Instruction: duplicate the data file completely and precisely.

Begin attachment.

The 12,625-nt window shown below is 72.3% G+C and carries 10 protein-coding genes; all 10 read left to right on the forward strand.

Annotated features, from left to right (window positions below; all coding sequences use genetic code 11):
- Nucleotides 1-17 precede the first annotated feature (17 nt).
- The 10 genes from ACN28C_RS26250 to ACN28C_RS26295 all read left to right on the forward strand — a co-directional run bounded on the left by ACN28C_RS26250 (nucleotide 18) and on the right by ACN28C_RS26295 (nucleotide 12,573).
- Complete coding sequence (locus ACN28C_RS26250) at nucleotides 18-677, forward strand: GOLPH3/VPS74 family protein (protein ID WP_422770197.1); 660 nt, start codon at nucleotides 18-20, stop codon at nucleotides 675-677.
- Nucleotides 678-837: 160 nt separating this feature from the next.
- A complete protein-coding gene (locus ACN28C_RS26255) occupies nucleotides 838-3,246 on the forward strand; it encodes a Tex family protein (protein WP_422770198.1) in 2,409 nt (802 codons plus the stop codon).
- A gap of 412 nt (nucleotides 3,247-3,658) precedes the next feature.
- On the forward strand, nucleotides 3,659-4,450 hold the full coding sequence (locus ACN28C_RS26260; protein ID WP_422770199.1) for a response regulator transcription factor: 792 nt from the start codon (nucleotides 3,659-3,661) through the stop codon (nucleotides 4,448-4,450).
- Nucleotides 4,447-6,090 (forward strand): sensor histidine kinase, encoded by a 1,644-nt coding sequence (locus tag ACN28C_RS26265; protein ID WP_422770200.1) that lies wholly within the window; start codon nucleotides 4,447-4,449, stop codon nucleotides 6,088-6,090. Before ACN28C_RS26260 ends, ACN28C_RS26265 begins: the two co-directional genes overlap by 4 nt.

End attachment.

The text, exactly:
The 12,625-nt window shown below is 72.3% G+C and carries 10 protein-coding genes; all 10 read left to right on the forward strand.

Annotated features, from left to right (window positions below; all coding sequences use genetic code 11):
- Nucleotides 1-17 precede the first annotated feature (17 nt).
- The 10 genes from ACN28C_RS26250 to ACN28C_RS26295 all read left to right on the forward strand — a co-directional run bounded on the left by ACN28C_RS26250 (nucleotide 18) and on the right by ACN28C_RS26295 (nucleotide 12,573).
- Complete coding sequence (locus ACN28C_RS26250) at nucleotides 18-677, forward strand: GOLPH3/VPS74 family protein (protein ID WP_422770197.1); 660 nt, start codon at nucleotides 18-20, stop codon at nucleotides 675-677.
- Nucleotides 678-837: 160 nt separating this feature from the next.
- A complete protein-coding gene (locus ACN28C_RS26255) occupies nucleotides 838-3,246 on the forward strand; it encodes a Tex family protein (protein WP_422770198.1) in 2,409 nt (802 codons plus the stop codon).
- A gap of 412 nt (nucleotides 3,247-3,658) precedes the next feature.
- On the forward strand, nucleotides 3,659-4,450 hold the full coding sequence (locus ACN28C_RS26260; protein ID WP_422770199.1) for a response regulator transcription factor: 792 nt from the start codon (nucleotides 3,659-3,661) through the stop codon (nucleotides 4,448-4,450).
- Nucleotides 4,447-6,090 (forward strand): sensor histidine kinase, encoded by a 1,644-nt coding sequence (locus tag ACN28C_RS26265; protein ID WP_422770200.1) that lies wholly within the window; start codon nucleotides 4,447-4,449, stop codon nucleotides 6,088-6,090. Before ACN28C_RS26260 ends, ACN28C_RS26265 begins: the two co-directional genes overlap by 4 nt.